Washington About to Elect First Two Muslim Women to Office

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Two women are set to make history as the first Muslim women to be elected to office in Washington, Cross Cut reported.


Feeding the poor and needy is an act that draws us closer to Allah. We earn His forgiveness, mercies and blessings through this act of charity.

“Anyone who looks after and works for a widow and a poor person is like a warrior fighting for Allah?s cause, or like a person who fasts during the day and prays all night. (Bukhari)

“This moment in time, the soil is fertile for diverse
candidates to come up.” Varisha Khan, who is currently leading the incumbent,
Hank Myers, by 47 votes for Position 1, said.

“This is the perfect place for me to give back and change
what city council looks like because right now City Hall does not match our

Khan would need to lead by 65 votes or more by Nov. 26, when
the votes are certified, to be out of recount range, said King County Elections
communications officer Halei Watkins.

If Khan wins, she will be one of the first two Muslim women
elected to office in Washington state after Zahra Roach clinched a seat on the
Pasco City Council.

According to a report on American Muslims in public office, from 2016 to
2019 approximately 138 Muslims have been elected to office nationwide.

Last year, US Reps. Ilhan Omar of Minnesota and Rashida
Tlaib of Michigan became the first Muslim women elected to Congress.

This year alone, at least 33 Muslim candidates won elections in local and statewide races across the country, said Jessica Schreindl, communications coordinator for CAIR-WA. 

Washington About to Elect First Two Muslim Women to Office - About Islam
Varisha Khan, candidate for Redmond City Council, in her Redmond home on Nov. 12, 2019. (Dorothy Edwards/Crosscut)

Leading the Way

Khan graduated from the University of Washington in 2017
with a bachelor’s degree in journalism and political science.

If elected, she would also be the youngest member serving on
the Redmond City Council. 

When asked about her decision to run at such a young age,
Khan said she hoped to help start building a bench of diverse candidates to
serve locally and thought, “Why not here, why not now?”

While others warned her that Redmond was not ready for its
first female Muslim candidate, Khan said she “felt like this is the year that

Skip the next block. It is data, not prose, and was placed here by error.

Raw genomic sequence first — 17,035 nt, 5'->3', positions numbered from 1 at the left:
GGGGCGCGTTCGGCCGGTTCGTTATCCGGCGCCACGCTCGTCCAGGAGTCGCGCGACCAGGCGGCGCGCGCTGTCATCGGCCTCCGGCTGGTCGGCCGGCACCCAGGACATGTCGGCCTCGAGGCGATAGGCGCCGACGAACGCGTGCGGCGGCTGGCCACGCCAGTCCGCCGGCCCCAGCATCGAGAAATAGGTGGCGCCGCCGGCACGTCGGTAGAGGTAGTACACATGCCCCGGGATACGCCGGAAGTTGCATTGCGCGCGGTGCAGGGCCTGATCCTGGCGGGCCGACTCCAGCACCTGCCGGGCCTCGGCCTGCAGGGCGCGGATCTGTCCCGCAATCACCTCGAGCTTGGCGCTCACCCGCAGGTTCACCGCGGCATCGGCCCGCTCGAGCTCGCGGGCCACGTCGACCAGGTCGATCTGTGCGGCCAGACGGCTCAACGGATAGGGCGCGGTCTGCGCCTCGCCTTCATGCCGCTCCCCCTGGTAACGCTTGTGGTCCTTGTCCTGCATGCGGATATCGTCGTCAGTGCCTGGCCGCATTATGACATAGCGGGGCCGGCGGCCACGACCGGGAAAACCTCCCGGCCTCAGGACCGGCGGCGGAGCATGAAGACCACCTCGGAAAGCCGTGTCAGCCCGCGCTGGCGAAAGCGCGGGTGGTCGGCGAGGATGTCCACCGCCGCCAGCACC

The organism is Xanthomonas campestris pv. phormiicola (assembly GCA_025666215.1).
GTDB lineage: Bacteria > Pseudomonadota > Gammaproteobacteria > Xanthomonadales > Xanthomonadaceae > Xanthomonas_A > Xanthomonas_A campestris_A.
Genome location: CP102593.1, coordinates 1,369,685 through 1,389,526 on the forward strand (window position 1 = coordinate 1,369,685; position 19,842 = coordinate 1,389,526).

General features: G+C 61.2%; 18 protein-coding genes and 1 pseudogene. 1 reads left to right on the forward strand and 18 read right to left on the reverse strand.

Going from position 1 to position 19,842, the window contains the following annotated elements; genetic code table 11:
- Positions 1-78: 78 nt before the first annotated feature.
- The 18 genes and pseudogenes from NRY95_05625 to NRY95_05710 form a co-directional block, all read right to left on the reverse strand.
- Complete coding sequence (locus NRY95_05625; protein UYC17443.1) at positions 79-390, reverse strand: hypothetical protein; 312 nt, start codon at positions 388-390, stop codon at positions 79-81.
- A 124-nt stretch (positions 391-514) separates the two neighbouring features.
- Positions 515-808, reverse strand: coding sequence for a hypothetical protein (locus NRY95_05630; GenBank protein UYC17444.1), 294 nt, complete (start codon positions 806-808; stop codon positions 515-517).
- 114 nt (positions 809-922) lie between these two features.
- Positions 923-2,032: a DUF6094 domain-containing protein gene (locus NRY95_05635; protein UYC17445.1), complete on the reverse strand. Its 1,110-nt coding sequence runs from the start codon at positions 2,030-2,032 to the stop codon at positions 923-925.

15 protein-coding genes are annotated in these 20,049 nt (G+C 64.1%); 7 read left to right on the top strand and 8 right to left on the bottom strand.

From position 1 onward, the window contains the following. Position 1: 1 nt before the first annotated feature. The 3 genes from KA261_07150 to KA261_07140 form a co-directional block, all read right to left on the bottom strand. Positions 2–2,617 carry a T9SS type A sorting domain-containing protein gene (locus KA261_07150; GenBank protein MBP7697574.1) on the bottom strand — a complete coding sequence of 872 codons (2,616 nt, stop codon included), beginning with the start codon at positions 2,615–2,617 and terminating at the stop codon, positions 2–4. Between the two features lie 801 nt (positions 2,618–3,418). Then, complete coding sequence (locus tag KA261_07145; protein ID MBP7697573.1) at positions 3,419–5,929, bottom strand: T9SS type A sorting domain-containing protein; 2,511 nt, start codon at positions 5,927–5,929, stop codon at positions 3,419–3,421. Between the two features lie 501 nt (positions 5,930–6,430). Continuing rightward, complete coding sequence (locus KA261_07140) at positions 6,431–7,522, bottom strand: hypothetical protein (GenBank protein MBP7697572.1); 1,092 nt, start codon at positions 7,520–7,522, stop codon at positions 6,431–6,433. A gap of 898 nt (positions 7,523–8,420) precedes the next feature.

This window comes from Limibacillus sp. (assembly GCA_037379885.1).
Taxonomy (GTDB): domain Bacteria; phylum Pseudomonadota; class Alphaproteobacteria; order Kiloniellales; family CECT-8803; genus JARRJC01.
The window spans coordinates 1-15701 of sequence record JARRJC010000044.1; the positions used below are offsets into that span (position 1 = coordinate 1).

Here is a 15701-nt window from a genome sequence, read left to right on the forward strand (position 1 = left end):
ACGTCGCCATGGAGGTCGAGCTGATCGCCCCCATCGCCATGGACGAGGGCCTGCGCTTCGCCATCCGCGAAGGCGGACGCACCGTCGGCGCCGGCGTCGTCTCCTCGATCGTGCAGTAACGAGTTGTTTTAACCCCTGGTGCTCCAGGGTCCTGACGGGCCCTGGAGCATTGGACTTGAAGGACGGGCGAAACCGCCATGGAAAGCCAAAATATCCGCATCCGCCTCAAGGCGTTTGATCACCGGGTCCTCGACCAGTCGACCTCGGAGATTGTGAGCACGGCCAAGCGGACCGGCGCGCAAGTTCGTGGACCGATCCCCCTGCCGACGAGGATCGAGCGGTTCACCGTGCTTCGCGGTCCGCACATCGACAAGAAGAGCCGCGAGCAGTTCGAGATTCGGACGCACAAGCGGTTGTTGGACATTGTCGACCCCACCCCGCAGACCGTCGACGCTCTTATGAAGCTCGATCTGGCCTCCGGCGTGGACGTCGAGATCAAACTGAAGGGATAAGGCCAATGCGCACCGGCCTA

we have a chance to really step up.”

Khan admits she also “knew it would be an uphill

“I knew it would be a challenge,” Khan said in a telephone interview while noting that her aim was to work three times harder than her opponent, who benefited from more name recognition.   

Washington About to Elect First Two Muslim Women to Office - About Islam

Another Muslim Winner

In Pasco, Roach said she wasn’t aware that a win would make
her one of the first Muslim women elected in Washington state. 

“I was completely surprised by it,” said the 37-year-old
Roach. “It was not on my radar.”  

Now that she’s been elected, Roach said she will focus on
issues surrounding growth and mobility. 

“While, yes, being the first Muslim woman is an honor,
there’s really big things at stake for everyone in the community,” Roach said.
“I’m committed to making my hometown and this area a better place.”

Leading American Muslim groups have celebrated the historic win of American Muslim candidates in November 5
elections after a total number of 34 were elected.

Winners in November 5 elections included Ghazala Hashmi
who was elected as the first Muslim-American Senator in Virginia.

Moreover, Safiya Khalid became the first Somali-American Muslim woman to win a seat on the Lewiston
City Council, Maine.

Nadia Mohamed also won a seat on the St. Louis Park City
Council in Minnesota.

Also, Democrat Abrar Omeish clinched one of three vacant
seats on the Fairfax County School Board.

Read Original Report Here By About Islam

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